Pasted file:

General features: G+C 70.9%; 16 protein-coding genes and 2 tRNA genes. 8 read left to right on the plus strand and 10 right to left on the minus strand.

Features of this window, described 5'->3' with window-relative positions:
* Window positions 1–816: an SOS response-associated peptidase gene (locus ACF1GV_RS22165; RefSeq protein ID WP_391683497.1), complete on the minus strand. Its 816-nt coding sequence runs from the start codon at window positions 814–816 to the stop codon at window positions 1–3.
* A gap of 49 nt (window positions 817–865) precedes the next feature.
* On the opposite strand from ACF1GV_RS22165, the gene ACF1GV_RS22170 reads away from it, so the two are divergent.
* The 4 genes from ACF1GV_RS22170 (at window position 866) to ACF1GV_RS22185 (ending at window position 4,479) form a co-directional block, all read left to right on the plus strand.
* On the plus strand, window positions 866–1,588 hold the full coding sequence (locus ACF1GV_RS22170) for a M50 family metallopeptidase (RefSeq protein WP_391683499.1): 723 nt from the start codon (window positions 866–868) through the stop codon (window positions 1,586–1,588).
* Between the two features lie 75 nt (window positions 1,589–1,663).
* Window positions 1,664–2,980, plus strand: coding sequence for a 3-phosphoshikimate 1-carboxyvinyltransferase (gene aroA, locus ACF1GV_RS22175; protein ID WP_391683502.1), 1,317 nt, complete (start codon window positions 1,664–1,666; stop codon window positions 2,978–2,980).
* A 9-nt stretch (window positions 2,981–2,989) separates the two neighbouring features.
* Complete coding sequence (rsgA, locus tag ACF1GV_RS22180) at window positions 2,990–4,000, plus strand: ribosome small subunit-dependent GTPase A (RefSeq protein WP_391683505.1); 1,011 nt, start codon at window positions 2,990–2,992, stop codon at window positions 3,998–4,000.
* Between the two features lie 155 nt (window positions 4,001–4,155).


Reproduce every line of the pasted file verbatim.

General features: G+C 70.9%; 16 protein-coding genes and 2 tRNA genes. 8 read left to right on the plus strand and 10 right to left on the minus strand.

Features of this window, described 5'->3' with window-relative positions:
* Window positions 1–816: an SOS response-associated peptidase gene (locus ACF1GV_RS22165; RefSeq protein ID WP_391683497.1), complete on the minus strand. Its 816-nt coding sequence runs from the start codon at window positions 814–816 to the stop codon at window positions 1–3.
* A gap of 49 nt (window positions 817–865) precedes the next feature.
* On the opposite strand from ACF1GV_RS22165, the gene ACF1GV_RS22170 reads away from it, so the two are divergent.
* The 4 genes from ACF1GV_RS22170 (at window position 866) to ACF1GV_RS22185 (ending at window position 4,479) form a co-directional block, all read left to right on the plus strand.
* On the plus strand, window positions 866–1,588 hold the full coding sequence (locus ACF1GV_RS22170) for a M50 family metallopeptidase (RefSeq protein WP_391683499.1): 723 nt from the start codon (window positions 866–868) through the stop codon (window positions 1,586–1,588).
* Between the two features lie 75 nt (window positions 1,589–1,663).
* Window positions 1,664–2,980, plus strand: coding sequence for a 3-phosphoshikimate 1-carboxyvinyltransferase (gene aroA, locus ACF1GV_RS22175; protein ID WP_391683502.1), 1,317 nt, complete (start codon window positions 1,664–1,666; stop codon window positions 2,978–2,980).
* A 9-nt stretch (window positions 2,981–2,989) separates the two neighbouring features.
* Complete coding sequence (rsgA, locus tag ACF1GV_RS22180) at window positions 2,990–4,000, plus strand: ribosome small subunit-dependent GTPase A (RefSeq protein WP_391683505.1); 1,011 nt, start codon at window positions 2,990–2,992, stop codon at window positions 3,998–4,000.
* Between the two features lie 155 nt (window positions 4,001–4,155).